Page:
By Saksith Saiyasombut
A long dispute between Thailand’s National Human Rights Commission (NHRC) and Kaeng Krachan National Park over the forced eviction of ethnic Karen people has escalated into a lèse majesté complaint filed by the park’s head Chaiwat Limlikhit-aksorn against NHRC commissioner Niran Phithakwatchara and NHRC subcommittee members.
Prachatai reports the complaint was filed on Friday at the local police station:
Niran and the NHRC subcommittee, in response to a complaint filed by local residents, had intervened in projects, implemented by the National Park, to cut down forest vines and grow plants to feed wild elephants and other wildlife in honour of the King.
The subcommittee had resolved to order the National Park to cancel the projects and review its plan to expand the park in preparation for declaring it a world heritage site and to allow the participation of local and indigenous people for the protection of their rights.
Chaiwat accused the NHRC members of, among others, supporting the destruction of forest reserves in the National Park and lèse majesté by ordering the project to be cancelled, thereby not respecting the King’s and Queen’s addresses to government officials to protect watershed areas and to prevent illegal logging in the province.
He claimed that over 400 rai of the forest area along the border in the National Park had already been destroyed, with damage worth over 400 million baht.
“Lèse majesté complaint lodged against NHRC members“, Prachatai, May 13, 2012
This is just the latest in a series of incidents in Kaeng Krachan National Park, located in Petchaburi province near the Burma border, involving Karen people, an ethnic minority group who are not regarded as Thai citizens though some of them live in the park area. The park’s head Chaiwat says they are illegal immigrants who encroach on the forest ground to grow marijuana. They have also been accused of links with the drug trade and the Karen National Liberation Army amid reports of repeated harassment by park officials, border police and military forces:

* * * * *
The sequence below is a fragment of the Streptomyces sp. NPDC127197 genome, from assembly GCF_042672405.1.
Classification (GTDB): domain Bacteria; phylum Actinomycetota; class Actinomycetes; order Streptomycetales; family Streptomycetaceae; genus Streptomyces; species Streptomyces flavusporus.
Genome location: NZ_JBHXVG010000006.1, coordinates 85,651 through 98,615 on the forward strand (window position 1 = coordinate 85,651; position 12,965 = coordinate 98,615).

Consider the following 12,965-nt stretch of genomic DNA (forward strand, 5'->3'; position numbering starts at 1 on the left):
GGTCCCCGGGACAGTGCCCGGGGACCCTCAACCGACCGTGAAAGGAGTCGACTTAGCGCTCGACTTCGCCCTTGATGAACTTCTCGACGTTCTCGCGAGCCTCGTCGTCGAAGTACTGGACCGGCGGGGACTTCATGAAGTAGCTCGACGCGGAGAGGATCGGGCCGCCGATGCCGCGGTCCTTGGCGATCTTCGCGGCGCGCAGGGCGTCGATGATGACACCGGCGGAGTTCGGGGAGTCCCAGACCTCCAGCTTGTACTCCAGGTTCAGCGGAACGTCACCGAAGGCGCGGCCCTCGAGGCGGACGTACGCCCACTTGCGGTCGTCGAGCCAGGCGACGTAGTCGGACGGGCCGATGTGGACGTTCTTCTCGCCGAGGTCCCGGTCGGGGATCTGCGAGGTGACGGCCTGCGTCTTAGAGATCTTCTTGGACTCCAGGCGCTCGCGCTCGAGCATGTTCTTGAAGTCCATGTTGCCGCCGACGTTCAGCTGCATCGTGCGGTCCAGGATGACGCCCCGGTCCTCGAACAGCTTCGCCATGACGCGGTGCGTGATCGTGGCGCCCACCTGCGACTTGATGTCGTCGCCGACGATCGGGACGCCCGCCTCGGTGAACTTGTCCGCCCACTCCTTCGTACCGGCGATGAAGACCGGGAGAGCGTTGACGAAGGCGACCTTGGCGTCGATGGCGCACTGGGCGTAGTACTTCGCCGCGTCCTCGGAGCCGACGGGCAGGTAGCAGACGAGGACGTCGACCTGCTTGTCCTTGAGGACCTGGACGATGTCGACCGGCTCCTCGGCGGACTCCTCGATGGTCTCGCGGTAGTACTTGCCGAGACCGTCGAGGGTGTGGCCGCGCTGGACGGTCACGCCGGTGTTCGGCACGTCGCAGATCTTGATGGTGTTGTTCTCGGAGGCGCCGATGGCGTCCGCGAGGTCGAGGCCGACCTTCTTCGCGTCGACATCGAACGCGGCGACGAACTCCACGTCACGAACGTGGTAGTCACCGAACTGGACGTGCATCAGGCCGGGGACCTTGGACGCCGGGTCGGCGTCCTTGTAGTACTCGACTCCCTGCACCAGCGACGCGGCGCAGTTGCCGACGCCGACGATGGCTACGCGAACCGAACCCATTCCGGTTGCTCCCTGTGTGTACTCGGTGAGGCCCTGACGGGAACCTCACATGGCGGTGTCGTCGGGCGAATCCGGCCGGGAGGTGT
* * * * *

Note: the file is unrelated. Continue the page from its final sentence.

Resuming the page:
According to sources that have visited Kaeng Krachan National Park and collected information, the harassment of Karen villagers has been going on for some time and became severe in May, June and July 2011, when many of the villagers’ houses and rice stores were burned and money, jewellery, fishing and agricultural tools were stolen by a group comprising National Park wardens and military forces. As a result, some of these villagers moved away and are now staying with relatives elsewhere and a number of them (allegedly around 70 people) are hiding in the forest in fear of meeting government officers, and are without sufficient food and shelter.
“Karen People forcibly expelled from the Kaeng Krachan National Park in Thailand“, Forest Peoples Programme, January 31, 2012
Karen representatives have called upon the NHRC to investigate the raids against them, bringing their case to wider public attention. They are also being supported by the Lawyers Council of Thailand, who were helping to launch a civic lawsuit and demand compensation for the damages done to the villagers. More about the plight of the Karen in Kaeng Krachang can be read here and here.
The park head Chaiwat Limlikhit-aksorn is no stranger to controversy. When pro-Karen activist and former Pheu Thai Party candidate Thatkamon Ob-om was assassinated in September 2011, Chaiwat was implicated to be the one behind it. As of today, after he turned himself to the police, he is out on bail. Nevertheless, despite the revelation of the raids against the Karens, he was able to win back public approval by spearheading the rescue operations after the three military helicopters crashed in the area.
As you can see, this lèse majesté complaint is just the tip of the ice berg in a case of continuous harassment against the ethnic Karen tribe, who are still regarded with suspicion and distrust and are being treated accordingly by the Thai authorities. On the surface, it appears to be the rights of the Karen people against the conservation of wild animals, in particular elephants. But the real reason for Chaiwat lodging a lèse majesté charge against the National Human Rights Commission (the irony in itself is overbearing) is to invoke his public loyalty to the monarchy to publicly defame those who are actually trying to find a lasting solution to the problem.